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What Are the Most Valuable Gemstones?

Updated on November 16, 2016

If you’re considering the most valuable gemstones to be found on the market today, you might be surprised at some of the names on the list. While there are many beautiful types of gemstones available in a rainbow of colors, traditional choices like rubies, sapphires, and emeralds might not cost as much as lesser-known gems, some of which have been more recently discovered.


While the most valuable gems tend to display unusual color patterns or particular beauty that attract purchasers and drive up their price, the most important characteristic they tend to share is rarity. When a particular type of stone is hard to find, or hard to find in large sizes or the top qualities, then that gemstone becomes even more valuable. Some examples of gems that top the list in terms of per-carat prices include:

Black opal - $2,300 per carat – Like regular opal, black opal displays a kaleidoscope of flashing colors depending on its angle to the light, but its dark tone makes the effect more dramatic. Almost all of the world’s supply of black opal comes from New South Wales, Australia.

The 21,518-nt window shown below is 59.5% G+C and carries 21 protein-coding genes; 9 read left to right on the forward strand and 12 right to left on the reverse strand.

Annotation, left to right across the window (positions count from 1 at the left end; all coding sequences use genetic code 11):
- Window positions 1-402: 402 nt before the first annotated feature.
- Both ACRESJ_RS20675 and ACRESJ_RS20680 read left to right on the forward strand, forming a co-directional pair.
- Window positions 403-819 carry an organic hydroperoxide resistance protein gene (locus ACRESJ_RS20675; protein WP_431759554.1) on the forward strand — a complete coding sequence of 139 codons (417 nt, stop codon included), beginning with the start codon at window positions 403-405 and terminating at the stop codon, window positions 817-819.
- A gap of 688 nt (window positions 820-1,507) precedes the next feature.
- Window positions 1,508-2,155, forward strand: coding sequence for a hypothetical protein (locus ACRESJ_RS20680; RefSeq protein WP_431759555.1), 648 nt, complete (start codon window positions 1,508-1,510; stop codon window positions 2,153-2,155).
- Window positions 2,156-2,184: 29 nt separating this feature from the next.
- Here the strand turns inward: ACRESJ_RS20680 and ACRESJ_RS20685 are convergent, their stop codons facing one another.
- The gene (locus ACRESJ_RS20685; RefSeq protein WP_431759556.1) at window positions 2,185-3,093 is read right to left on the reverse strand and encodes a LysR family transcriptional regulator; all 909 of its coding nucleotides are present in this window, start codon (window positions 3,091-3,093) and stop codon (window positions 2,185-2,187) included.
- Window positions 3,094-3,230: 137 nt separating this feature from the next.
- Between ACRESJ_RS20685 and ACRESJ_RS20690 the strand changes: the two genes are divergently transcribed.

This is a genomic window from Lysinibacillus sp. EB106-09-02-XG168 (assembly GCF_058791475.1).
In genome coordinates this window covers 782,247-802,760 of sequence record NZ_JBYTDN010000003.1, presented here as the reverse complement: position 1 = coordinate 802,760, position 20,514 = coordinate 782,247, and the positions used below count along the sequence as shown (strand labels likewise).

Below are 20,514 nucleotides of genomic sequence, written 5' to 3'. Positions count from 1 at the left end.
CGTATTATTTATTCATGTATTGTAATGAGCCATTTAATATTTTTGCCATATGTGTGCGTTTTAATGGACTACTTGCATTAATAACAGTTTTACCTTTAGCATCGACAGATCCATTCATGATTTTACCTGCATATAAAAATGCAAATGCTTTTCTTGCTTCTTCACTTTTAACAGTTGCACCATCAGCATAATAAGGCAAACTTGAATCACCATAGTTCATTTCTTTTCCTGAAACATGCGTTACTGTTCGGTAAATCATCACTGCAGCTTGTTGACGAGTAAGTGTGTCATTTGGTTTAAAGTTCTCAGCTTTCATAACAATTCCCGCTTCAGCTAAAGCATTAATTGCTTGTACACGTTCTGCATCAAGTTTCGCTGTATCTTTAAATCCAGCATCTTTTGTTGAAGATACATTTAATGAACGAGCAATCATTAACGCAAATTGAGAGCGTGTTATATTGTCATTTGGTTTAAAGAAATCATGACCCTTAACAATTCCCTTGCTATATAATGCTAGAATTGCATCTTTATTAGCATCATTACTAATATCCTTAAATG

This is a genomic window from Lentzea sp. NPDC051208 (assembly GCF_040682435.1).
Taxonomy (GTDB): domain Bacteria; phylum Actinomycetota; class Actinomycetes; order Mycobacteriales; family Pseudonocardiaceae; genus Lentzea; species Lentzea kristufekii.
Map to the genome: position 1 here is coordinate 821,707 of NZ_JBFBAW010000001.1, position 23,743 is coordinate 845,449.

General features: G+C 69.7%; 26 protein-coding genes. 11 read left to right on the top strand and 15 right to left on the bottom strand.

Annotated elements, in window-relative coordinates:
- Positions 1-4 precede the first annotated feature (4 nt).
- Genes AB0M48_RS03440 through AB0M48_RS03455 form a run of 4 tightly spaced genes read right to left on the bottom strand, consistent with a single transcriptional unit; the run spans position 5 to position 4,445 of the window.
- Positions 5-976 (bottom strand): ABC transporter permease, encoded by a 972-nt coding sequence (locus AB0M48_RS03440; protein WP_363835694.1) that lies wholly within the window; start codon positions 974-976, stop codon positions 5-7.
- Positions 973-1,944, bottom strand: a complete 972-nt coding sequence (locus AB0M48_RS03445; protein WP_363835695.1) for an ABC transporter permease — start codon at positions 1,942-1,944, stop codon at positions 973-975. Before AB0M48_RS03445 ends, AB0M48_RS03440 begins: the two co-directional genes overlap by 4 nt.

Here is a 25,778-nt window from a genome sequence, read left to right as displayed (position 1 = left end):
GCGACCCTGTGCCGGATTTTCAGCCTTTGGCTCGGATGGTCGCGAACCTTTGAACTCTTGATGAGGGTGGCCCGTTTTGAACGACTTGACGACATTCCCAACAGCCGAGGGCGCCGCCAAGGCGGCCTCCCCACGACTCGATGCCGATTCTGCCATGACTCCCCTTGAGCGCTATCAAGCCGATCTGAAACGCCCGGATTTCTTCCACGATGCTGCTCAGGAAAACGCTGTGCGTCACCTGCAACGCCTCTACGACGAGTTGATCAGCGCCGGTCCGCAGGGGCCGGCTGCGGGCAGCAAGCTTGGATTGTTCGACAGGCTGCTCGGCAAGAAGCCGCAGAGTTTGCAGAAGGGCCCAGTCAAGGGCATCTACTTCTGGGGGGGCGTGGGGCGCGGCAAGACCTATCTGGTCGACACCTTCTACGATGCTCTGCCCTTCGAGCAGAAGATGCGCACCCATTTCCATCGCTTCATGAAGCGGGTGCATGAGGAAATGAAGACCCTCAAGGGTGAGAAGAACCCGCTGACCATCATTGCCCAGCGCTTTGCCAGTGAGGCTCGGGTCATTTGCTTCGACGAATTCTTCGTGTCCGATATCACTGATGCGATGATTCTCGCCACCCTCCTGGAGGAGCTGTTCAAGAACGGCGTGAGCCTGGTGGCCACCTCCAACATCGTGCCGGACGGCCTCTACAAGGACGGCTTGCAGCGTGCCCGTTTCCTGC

Benitoite - $4,000 per carat – First discovered in California in 1907, benitoite is a rare blue mineral named for the location of its discovery, San Benito County in Northern California. Gem quality benitoite is extremely rare, found only in California, and usually occurs in sizes less than 1 carat.

Red beryl - $10,000 per carat – This member of the beryl family is much rarer than emeralds, the most well-known gem form of beryl. The presence of trace amounts of manganese turns this gem red. Although this mineral was discovered in Western Utah in 1904, gemstone-quality red beryl was not found until 1958. Most red beryl stones are quite small, under a carat.

Alexandrite - $12,000 per carat – This rare color-changing mineral was first discovered in the Ural Mountains of Russia. Not only does it look green under daylight and red in incandescent lighting, it also displays flashes of green, red, orange, or yellow depending on the angle it’s viewed from.

Jadeite - $20,000 per carat – Jadeite is one of the two stones known as pure jade, and is by far the rarer of the two. It is prized for its hardness and density as well as its beauty. Emerald green jadeite, known as imperial jadeite, is found only in Burma, and is the most valuable variety of this stone.

As the value of these stones rests in part on the difficulty of finding sizeable gem-quality stones, it is to be expected that other gemstones may soon fall into this category. Tanzanite, for example, a beautiful blue-purple stone found only in one limited region of Tanzania, is already quite valuable. However, experts predict that its sole natural source will be mined out in as soon as a decade.

If you’re looking for beautiful examples of hard-to-find gemstones at below-market prices, online auction sites offer a constantly changing selection of fine jewelry and loose stones for discerning collectors. Check back frequently for new opportunities to find the perfect piece for you.


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